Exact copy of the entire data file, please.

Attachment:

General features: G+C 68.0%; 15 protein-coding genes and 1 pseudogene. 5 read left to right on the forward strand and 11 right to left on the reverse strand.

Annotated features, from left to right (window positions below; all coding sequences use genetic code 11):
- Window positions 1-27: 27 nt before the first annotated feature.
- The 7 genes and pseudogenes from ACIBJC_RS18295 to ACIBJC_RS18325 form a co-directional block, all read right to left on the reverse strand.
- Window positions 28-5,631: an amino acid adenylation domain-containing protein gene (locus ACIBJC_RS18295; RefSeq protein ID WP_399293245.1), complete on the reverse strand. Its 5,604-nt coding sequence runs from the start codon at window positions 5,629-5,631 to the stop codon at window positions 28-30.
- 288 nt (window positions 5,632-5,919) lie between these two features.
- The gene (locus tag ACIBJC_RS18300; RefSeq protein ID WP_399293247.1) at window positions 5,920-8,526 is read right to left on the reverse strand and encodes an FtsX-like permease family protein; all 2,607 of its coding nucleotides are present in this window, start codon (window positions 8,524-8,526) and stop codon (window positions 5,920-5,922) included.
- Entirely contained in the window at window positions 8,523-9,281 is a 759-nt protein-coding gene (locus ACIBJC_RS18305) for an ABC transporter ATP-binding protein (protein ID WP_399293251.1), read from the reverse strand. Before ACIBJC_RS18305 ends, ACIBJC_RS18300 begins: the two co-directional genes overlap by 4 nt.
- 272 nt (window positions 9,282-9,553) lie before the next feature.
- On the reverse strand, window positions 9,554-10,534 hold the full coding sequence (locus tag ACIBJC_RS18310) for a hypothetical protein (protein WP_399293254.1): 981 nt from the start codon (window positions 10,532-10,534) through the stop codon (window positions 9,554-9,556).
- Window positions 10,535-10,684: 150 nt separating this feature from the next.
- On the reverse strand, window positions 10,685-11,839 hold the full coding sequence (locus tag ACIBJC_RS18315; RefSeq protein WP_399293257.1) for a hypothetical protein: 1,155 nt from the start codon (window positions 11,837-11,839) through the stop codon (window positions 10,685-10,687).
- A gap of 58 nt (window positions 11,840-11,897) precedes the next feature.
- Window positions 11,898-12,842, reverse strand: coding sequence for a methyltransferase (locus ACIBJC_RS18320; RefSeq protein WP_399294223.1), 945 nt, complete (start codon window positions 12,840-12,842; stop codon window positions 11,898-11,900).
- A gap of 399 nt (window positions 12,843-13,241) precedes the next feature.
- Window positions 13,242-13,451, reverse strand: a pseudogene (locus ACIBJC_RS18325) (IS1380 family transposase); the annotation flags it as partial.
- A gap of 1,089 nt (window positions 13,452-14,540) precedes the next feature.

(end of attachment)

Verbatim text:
General features: G+C 68.0%; 15 protein-coding genes and 1 pseudogene. 5 read left to right on the forward strand and 11 right to left on the reverse strand.

Annotated features, from left to right (window positions below; all coding sequences use genetic code 11):
- Window positions 1-27: 27 nt before the first annotated feature.
- The 7 genes and pseudogenes from ACIBJC_RS18295 to ACIBJC_RS18325 form a co-directional block, all read right to left on the reverse strand.
- Window positions 28-5,631: an amino acid adenylation domain-containing protein gene (locus ACIBJC_RS18295; RefSeq protein ID WP_399293245.1), complete on the reverse strand. Its 5,604-nt coding sequence runs from the start codon at window positions 5,629-5,631 to the stop codon at window positions 28-30.
- 288 nt (window positions 5,632-5,919) lie between these two features.
- The gene (locus tag ACIBJC_RS18300; RefSeq protein ID WP_399293247.1) at window positions 5,920-8,526 is read right to left on the reverse strand and encodes an FtsX-like permease family protein; all 2,607 of its coding nucleotides are present in this window, start codon (window positions 8,524-8,526) and stop codon (window positions 5,920-5,922) included.
- Entirely contained in the window at window positions 8,523-9,281 is a 759-nt protein-coding gene (locus ACIBJC_RS18305) for an ABC transporter ATP-binding protein (protein ID WP_399293251.1), read from the reverse strand. Before ACIBJC_RS18305 ends, ACIBJC_RS18300 begins: the two co-directional genes overlap by 4 nt.
- 272 nt (window positions 9,282-9,553) lie before the next feature.
- On the reverse strand, window positions 9,554-10,534 hold the full coding sequence (locus tag ACIBJC_RS18310) for a hypothetical protein (protein WP_399293254.1): 981 nt from the start codon (window positions 10,532-10,534) through the stop codon (window positions 9,554-9,556).
- Window positions 10,535-10,684: 150 nt separating this feature from the next.
- On the reverse strand, window positions 10,685-11,839 hold the full coding sequence (locus tag ACIBJC_RS18315; RefSeq protein WP_399293257.1) for a hypothetical protein: 1,155 nt from the start codon (window positions 11,837-11,839) through the stop codon (window positions 10,685-10,687).
- A gap of 58 nt (window positions 11,840-11,897) precedes the next feature.
- Window positions 11,898-12,842, reverse strand: coding sequence for a methyltransferase (locus ACIBJC_RS18320; RefSeq protein WP_399294223.1), 945 nt, complete (start codon window positions 12,840-12,842; stop codon window positions 11,898-11,900).
- A gap of 399 nt (window positions 12,843-13,241) precedes the next feature.
- Window positions 13,242-13,451, reverse strand: a pseudogene (locus ACIBJC_RS18325) (IS1380 family transposase); the annotation flags it as partial.
- A gap of 1,089 nt (window positions 13,452-14,540) precedes the next feature.